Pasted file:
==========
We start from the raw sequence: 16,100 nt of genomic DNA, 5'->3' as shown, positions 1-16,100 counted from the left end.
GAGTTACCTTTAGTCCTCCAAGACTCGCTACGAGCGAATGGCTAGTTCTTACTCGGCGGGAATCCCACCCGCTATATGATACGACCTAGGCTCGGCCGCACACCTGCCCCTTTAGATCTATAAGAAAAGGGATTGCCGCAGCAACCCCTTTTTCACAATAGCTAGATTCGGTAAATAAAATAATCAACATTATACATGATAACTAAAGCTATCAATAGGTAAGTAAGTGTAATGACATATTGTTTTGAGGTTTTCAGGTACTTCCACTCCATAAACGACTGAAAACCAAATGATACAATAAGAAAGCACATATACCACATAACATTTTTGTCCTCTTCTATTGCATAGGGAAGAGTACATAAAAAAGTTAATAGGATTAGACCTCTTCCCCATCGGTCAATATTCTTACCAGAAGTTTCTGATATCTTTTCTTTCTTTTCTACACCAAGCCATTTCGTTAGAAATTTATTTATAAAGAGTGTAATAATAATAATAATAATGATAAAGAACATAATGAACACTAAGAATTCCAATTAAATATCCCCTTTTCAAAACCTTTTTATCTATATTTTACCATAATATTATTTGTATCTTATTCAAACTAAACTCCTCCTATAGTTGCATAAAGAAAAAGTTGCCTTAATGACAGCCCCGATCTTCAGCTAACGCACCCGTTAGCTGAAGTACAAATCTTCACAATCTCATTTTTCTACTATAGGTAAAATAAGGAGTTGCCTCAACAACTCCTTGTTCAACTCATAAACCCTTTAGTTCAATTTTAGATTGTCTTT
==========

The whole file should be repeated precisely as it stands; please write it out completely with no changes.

We start from the raw sequence: 16,100 nt of genomic DNA, 5'->3' as shown, positions 1-16,100 counted from the left end.
GAGTTACCTTTAGTCCTCCAAGACTCGCTACGAGCGAATGGCTAGTTCTTACTCGGCGGGAATCCCACCCGCTATATGATACGACCTAGGCTCGGCCGCACACCTGCCCCTTTAGATCTATAAGAAAAGGGATTGCCGCAGCAACCCCTTTTTCACAATAGCTAGATTCGGTAAATAAAATAATCAACATTATACATGATAACTAAAGCTATCAATAGGTAAGTAAGTGTAATGACATATTGTTTTGAGGTTTTCAGGTACTTCCACTCCATAAACGACTGAAAACCAAATGATACAATAAGAAAGCACATATACCACATAACATTTTTGTCCTCTTCTATTGCATAGGGAAGAGTACATAAAAAAGTTAATAGGATTAGACCTCTTCCCCATCGGTCAATATTCTTACCAGAAGTTTCTGATATCTTTTCTTTCTTTTCTACACCAAGCCATTTCGTTAGAAATTTATTTATAAAGAGTGTAATAATAATAATAATAATGATAAAGAACATAATGAACACTAAGAATTCCAATTAAATATCCCCTTTTCAAAACCTTTTTATCTATATTTTACCATAATATTATTTGTATCTTATTCAAACTAAACTCCTCCTATAGTTGCATAAAGAAAAAGTTGCCTTAATGACAGCCCCGATCTTCAGCTAACGCACCCGTTAGCTGAAGTACAAATCTTCACAATCTCATTTTTCTACTATAGGTAAAATAAGGAGTTGCCTCAACAACTCCTTGTTCAACTCATAAACCCTTTAGTTCAATTTTAGATTGTCTTT